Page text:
For years, I have put forth an argument that is very convincing in my mind. Healthy, happy animals are more productive, thus giving ranching families a better chance of not going bankrupt. Abusing animals is logically counterproductive to what we do. Recently, I was informed that this argument is not persuasive to the average non-agricultural citizen, as it makes us sound like money-hungry capitalists. At the end of the day, we are trying to make a living, but if these people knew how thin that living could be at times, they would know that we are not in this for the money. Making a living in agriculture requires the mind of an animal scientist, the discipline of an accountant, and the luck of a gilded leprechaun. There is little room for error, and sometimes one lean year is all it takes. We depend on the mercy of the weather...let it rain, make that rain after the fertilizer is out, don't let it rain too much, hope the snow melts before we run out of hay, pray that fire season leaves our grass untouched, pray that the government doesn't shut us out of half our grazing land because they found a bone or an endangered weasel.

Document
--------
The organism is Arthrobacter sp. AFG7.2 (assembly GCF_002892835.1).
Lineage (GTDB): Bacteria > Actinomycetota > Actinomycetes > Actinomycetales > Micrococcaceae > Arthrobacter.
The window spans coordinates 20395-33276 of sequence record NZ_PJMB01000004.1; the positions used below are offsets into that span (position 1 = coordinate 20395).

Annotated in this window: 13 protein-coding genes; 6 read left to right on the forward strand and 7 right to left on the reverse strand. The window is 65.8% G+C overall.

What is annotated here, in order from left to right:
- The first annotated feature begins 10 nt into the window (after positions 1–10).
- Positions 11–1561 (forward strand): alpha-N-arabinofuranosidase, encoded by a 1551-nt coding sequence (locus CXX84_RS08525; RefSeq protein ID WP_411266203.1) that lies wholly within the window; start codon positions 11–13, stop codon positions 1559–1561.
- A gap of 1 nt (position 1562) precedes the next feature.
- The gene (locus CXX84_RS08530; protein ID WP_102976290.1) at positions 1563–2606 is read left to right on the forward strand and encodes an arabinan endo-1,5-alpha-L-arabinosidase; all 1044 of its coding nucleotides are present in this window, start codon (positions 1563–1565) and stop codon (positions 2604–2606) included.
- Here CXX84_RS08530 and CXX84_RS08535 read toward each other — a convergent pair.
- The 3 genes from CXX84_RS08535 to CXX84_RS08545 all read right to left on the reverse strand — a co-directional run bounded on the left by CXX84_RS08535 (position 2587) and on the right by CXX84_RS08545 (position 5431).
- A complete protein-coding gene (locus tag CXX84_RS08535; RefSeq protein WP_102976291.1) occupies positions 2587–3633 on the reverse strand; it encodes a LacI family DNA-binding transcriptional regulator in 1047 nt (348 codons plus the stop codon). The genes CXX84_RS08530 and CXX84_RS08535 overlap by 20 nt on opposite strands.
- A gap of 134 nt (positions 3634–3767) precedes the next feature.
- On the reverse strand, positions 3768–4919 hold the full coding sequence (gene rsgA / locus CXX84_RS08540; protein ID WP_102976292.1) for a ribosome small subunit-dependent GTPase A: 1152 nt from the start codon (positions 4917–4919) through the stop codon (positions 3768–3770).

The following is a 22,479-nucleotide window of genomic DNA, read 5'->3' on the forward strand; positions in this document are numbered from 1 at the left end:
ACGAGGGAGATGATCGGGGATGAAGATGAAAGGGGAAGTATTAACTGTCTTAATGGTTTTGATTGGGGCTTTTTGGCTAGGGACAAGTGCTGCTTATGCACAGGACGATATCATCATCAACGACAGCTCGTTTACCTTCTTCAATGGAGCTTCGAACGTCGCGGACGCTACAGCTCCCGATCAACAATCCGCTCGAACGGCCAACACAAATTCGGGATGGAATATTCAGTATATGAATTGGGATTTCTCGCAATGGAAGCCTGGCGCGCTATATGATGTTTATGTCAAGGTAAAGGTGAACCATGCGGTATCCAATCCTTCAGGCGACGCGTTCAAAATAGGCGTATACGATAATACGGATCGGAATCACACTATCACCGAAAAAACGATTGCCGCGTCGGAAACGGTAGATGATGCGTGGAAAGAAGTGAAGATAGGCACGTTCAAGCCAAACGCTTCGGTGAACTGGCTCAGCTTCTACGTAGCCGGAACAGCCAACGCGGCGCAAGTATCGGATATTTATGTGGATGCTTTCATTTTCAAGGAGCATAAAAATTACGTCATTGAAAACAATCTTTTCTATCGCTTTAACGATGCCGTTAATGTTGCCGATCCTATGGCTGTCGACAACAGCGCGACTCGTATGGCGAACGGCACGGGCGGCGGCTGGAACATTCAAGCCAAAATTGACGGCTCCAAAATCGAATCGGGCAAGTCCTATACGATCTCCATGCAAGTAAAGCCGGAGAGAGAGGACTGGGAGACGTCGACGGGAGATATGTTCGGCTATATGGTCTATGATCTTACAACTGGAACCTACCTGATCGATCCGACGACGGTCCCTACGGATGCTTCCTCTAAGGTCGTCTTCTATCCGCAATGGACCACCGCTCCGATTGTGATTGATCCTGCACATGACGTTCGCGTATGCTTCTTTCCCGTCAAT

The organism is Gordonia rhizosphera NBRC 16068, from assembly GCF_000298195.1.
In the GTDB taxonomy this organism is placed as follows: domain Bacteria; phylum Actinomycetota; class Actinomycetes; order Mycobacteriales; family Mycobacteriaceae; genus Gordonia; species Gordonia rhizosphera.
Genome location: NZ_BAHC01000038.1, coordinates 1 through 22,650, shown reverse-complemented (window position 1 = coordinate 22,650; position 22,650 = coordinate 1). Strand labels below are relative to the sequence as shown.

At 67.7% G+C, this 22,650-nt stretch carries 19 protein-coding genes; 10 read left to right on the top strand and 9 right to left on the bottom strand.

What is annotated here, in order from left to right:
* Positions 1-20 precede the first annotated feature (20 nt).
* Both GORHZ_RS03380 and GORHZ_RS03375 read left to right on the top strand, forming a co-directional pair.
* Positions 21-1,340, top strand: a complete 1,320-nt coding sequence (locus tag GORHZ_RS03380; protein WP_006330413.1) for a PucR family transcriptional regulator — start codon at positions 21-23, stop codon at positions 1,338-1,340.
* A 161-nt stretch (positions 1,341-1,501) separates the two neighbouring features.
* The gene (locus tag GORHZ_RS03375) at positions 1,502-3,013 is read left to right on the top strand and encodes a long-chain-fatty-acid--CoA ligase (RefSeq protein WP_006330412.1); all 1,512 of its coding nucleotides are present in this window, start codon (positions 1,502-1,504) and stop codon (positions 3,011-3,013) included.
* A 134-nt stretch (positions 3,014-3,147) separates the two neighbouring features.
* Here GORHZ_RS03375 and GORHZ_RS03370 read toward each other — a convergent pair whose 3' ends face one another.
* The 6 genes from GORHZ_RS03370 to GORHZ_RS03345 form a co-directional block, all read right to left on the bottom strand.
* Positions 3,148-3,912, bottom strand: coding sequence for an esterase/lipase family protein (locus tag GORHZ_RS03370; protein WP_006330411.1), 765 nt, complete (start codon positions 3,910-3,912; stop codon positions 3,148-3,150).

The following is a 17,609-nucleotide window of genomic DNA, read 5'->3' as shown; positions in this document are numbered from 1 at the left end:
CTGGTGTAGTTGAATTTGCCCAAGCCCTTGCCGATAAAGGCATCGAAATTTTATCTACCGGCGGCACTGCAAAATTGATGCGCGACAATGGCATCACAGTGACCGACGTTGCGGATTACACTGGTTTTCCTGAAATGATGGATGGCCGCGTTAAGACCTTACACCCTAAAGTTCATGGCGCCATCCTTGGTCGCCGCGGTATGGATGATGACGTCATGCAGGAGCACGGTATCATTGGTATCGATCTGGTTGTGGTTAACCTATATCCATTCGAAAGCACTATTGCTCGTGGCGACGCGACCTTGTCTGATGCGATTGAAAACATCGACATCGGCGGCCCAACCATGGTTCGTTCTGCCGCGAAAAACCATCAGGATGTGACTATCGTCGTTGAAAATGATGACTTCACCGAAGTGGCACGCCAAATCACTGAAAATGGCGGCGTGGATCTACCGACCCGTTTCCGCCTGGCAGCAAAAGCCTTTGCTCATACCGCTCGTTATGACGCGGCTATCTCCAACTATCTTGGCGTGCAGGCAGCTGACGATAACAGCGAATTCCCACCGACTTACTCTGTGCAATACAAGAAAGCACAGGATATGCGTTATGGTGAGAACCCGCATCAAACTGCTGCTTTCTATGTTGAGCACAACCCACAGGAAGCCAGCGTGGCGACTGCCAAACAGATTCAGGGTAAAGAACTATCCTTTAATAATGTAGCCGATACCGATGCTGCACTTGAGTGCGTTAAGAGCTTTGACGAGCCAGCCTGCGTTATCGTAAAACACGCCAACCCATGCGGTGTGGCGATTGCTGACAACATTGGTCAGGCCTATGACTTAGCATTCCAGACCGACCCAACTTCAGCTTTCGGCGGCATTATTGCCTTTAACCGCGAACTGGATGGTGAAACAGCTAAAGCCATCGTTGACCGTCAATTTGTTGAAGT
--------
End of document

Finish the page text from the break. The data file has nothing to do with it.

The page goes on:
What we are up against is an image. For too many years, we have assumed that the general public will know that we are good people, we assumed that common sense, our version of common sense, would carry the day. This was naive. The ironic thing is that animal rights groups are painting us with an image that I'm sure could equally apply to them. They say that "big agriculture" is harming innocent animals in order to line our pockets. I say that HSUS is preying on the compassion that nearly everyone has for all things cute and furry to line their pockets. Seeing as they brought in over $99 million in 2008 and I'm struggling to make my rent from month to month, I think my point of view has some merit. I'm not a very tactful person by nature, and I'm working on that. If I'm going to be a positive ambassador for animal agriculture, I need to improve. I think a part of me will always be offended by the insinuation that I am a cruel person for the way I choose to make my living. The best I can do right now is turn to Bernice, Randi, Leroy, Cinch, and River to ask their opinions, since they are, after all, the animals that I abuse on a regular basis.